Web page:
Retiring His Colors

There’s a path that leads from our backyard to the property of an older gentleman. There’s no fence dividing our two lots, just a sparsely wooded and grassy area. We take the path to his house every couple of days to collect fresh vegetables and mow his lawn. Mr. TerryHis name is Mr. Terry.

I’ve heard some older men call him T.R., but the years that divide our ages are so numerous, I don’t feel quite right calling him T.R., whatever that stands for.
Mr. Terry is a veteran of the Korean War and as such, flies two flags on his flag pole every morning, the Stars and Stripes and a custom flag with a Korean War insignia. The flags are up long before I’m awake and are put away every day at sundown. I’m sure he would fly them around the clock, but as a veteran, he is very aware of the rules for flying flags after dark, those being the need to have them lit if flown after the sun goes down. I’m not sure if that rule applies to his custom flag, but I assume he would treat that flag with similar respect.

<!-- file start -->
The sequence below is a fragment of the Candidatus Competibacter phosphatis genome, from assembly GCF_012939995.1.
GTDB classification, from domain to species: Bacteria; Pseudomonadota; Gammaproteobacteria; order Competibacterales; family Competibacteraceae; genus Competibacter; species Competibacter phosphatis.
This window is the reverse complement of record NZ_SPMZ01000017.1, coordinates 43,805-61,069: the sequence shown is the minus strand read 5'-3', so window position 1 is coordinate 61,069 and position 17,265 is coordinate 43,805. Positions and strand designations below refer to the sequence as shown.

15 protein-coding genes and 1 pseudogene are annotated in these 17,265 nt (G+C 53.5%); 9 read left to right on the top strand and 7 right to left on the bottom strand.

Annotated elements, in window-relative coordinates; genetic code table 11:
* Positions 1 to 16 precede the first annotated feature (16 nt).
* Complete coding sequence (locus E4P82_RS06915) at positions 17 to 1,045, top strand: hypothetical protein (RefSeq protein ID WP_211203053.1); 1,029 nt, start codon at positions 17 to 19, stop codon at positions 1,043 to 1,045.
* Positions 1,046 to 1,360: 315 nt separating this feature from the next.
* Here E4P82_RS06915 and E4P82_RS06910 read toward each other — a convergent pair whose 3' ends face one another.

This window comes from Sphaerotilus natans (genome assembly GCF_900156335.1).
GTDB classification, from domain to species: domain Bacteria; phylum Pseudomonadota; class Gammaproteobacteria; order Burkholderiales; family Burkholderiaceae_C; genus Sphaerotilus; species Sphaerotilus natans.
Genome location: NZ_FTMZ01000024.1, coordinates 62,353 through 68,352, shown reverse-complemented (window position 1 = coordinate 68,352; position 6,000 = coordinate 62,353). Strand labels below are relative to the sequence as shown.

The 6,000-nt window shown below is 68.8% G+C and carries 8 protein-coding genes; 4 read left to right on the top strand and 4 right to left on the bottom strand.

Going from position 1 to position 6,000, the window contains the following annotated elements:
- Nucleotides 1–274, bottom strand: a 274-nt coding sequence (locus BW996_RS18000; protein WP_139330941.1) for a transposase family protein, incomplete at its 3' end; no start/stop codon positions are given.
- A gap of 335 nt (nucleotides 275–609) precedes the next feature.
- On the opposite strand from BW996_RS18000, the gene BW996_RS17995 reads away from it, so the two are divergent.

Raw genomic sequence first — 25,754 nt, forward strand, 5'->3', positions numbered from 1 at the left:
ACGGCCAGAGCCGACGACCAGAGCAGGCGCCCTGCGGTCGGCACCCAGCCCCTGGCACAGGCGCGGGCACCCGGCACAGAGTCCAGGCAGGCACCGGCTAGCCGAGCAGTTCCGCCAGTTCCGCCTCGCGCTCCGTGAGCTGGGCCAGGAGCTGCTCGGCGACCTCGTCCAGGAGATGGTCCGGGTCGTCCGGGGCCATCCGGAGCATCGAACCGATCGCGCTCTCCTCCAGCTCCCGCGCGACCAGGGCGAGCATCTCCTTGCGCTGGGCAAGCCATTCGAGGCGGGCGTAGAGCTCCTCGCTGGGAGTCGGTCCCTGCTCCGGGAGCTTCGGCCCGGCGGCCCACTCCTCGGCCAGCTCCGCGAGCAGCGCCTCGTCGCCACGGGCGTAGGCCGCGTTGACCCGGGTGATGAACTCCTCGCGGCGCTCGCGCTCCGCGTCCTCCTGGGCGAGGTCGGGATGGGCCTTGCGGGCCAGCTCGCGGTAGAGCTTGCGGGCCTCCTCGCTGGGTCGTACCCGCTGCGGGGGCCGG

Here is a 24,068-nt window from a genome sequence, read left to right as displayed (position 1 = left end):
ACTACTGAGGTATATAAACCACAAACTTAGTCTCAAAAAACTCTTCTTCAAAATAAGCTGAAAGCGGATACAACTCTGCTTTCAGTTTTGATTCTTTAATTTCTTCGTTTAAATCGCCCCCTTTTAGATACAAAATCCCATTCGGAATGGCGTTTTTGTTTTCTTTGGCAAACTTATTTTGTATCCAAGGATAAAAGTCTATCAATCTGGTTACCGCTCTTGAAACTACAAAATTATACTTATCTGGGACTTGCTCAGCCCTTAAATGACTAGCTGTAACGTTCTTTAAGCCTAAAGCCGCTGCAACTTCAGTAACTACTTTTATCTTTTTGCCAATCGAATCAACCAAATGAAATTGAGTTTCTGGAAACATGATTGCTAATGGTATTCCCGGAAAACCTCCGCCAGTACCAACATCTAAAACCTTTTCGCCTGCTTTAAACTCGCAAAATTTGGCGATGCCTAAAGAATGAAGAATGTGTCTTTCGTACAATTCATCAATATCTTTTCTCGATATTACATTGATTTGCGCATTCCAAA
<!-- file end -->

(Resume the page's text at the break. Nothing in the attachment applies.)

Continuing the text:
Two years ago Mrs. Terry died, of what I don’t know, but I remember his flag flown at half-mast for a long time. I don’t really know what protocol is concerning how long you can fly a flag at half-mast, but it’s his flag and his wife, so if he decided to raise the flag only half way up that flag pole for the rest of his life, I don’t think anybody would say anything.
It’s obvious to me now; Mrs. Terry was the out-going one in that couple, and with her passing, so went Mr. Terry’s social courage. He’s as affable a fellow as I’ve ever met. But, to catch him outside, striking up conversations with the occasional passer-by, is a thing of the past. If you want to talk to Mr. Terry, you can catch him at either sun-up or sun-down, posting or retiring his colors with a brief salute and a few mumbled words –to either the flag or his sweetheart I don’t know.

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